Nutritional and feeding strategies : When animals are exposed to heat stress, the biological functions are affected which include depression in feed intake and utilization, disturbances in the metabolism of protein, energy and mineral balances, enzymatic reactions, hormonal secretions and blood metabolites (Marai et al., 2009), resulting in the impairment of production and reproduction performances. The dry matter intake is (DMI) reduced under heat stress conditions, as a result the negative nitrogen balance may occur (West, 1999). The most limiting nutrient for animals during summer is usually energy intake and a common approach to increase energy density of the diet and to reduce forage proportion in the diet. Diets high in grain and low in fiber cause less heat stress in animals. During hot weather, declining DMI and high lactation demand requires increased dietary mineral concentration. Increasing potassium to 1.3 to 1.5%, sodium to 0.5 to 0.6% and magnesium to 0.3 to 0.4% may result in less heat stress by allowing the animals to dissipate heat.

Modifications of micro-environment : One of the first steps that should be taken to moderate the stressful effects of a hot climate is to protect the animals from direct and indirect solar radiation through provision of shade. Shades are of numerous types i.e. trees and artificial shades made up of metal and synthetic materials. In the humid climate, the orientation of the shade should be north-south direction. Though the evaporative cooling strategies are costly, but they are more useful to alleviate the heat stress in animals. Evaporative cooling systems use the energy from the air to evaporate water and evaporation of water into warm air reduces the air temperature. Evaporative cooling systems use high pressure, fine mist and large volumes of air to evaporate moisture and cool the air surrounding the animals. The milk production and reproductive performances of dairy cattle were improved using an evaporative cooling system. Fogging systems use very fine droplets of water and these water droplets are immediately dispersed into the air stream and quickly evaporate, thus cooling the surrounding air. Misting systems generate larger droplets than fogging systems, but cool the air by the same principle. The sprinklers are different from foggers and misters. The sprinklers do not cool the air rather than the large droplet arising from them wet the hair coat and skin of the cows and buffaloes and then water evaporates to cool the hair and skin. This system is very effective in combination with air movement. The mechanical air cooling is possible by using the evaporative cooling pad and fan system which are very useful in reducing the rectal temperature and respiratory rate in cows and buffaloes.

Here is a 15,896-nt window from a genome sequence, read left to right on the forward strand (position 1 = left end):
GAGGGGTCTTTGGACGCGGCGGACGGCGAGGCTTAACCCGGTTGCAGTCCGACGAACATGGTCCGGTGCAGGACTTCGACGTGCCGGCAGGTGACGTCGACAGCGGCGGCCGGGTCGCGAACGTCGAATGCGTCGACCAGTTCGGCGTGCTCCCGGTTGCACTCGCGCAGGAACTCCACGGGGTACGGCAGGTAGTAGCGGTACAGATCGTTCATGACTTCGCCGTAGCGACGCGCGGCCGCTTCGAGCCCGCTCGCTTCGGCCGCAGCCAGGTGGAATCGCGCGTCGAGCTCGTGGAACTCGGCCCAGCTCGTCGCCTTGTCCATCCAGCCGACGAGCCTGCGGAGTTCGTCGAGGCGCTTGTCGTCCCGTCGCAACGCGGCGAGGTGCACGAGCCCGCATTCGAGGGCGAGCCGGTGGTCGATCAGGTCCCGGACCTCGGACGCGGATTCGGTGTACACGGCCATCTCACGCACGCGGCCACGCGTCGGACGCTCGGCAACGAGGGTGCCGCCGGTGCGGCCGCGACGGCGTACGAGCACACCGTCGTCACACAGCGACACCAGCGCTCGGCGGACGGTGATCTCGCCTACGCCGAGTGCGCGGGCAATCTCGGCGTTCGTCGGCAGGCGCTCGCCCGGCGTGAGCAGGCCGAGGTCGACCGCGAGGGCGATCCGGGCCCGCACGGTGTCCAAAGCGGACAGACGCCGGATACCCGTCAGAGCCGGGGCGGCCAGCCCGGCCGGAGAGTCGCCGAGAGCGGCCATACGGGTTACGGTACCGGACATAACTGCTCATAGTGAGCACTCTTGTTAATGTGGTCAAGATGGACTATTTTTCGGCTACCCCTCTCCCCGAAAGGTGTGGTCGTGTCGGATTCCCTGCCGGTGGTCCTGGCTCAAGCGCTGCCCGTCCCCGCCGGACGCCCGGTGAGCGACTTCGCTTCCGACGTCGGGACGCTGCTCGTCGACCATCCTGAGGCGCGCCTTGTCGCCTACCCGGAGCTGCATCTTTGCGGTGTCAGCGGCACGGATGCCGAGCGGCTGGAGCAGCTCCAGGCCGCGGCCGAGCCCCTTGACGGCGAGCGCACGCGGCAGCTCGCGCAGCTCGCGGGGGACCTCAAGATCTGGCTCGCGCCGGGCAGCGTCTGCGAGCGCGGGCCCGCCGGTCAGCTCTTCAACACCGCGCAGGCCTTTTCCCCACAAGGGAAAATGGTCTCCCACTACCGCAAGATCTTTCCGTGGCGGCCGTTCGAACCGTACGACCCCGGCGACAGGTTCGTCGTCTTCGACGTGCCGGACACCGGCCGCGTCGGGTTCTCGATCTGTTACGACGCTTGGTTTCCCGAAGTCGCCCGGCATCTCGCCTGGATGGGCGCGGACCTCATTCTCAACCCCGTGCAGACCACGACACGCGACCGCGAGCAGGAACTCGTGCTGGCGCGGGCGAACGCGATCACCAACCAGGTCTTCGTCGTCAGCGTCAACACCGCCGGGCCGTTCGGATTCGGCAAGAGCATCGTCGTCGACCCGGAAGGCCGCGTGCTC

Breeding strategies: The National Genetic Evaluation of milk yield for heat tolerance was conducted and the results indicated that the most thermo-tolerant sires transmit lower milk yields with higher fat and protein contents in milk than the least thermo-tolerant sires. Daughters of the most heat-tolerant sires had higher total performance index, longer productive life and higher daughter pregnancy rate (Bohmanova et al., 2005). The inclusion of THI as a selection criterion in a selection index is recommended, especially for dairy cattle raised in hot environments. Heat tolerance is considered one of the most important adaptive aspects in cattle. Considerable variation exists for heat tolerance between individual species/breeds and even between individuals within a species/breed. The identification of heat-tolerant animals within high-producing breeds may be useful because these animals are able to maintain both high productivity and survivability when exposed to heat stress conditions (Gaughan et al., 2009). The bos indicus cattle are more heat-tolerant than bos taurus cattle. Improving animal adaptation to climatic stress can be achieved either by selection in stressed conditions or by introgressing ‘heat adaptation’ genes from a local breed into a commercial breed. Some easily measurable morphological/anatomical traits could be used to select heat-tolerant animals. These traits are generally related to change in the animal’s ability for heat dissipation. In cattle, slick hair coat plays an important role in heat tolerance. Selection for quantitative traits related to thermal adaptation, such as lower metabolic heat production, could also increase animal heat tolerance.


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About Author / Additional Info:
I am currently pursuing PhD in Dairy Extension from NATIONAL DAIRY RESEARCH INSTITUTE, Karnal, Haryana (INDIA).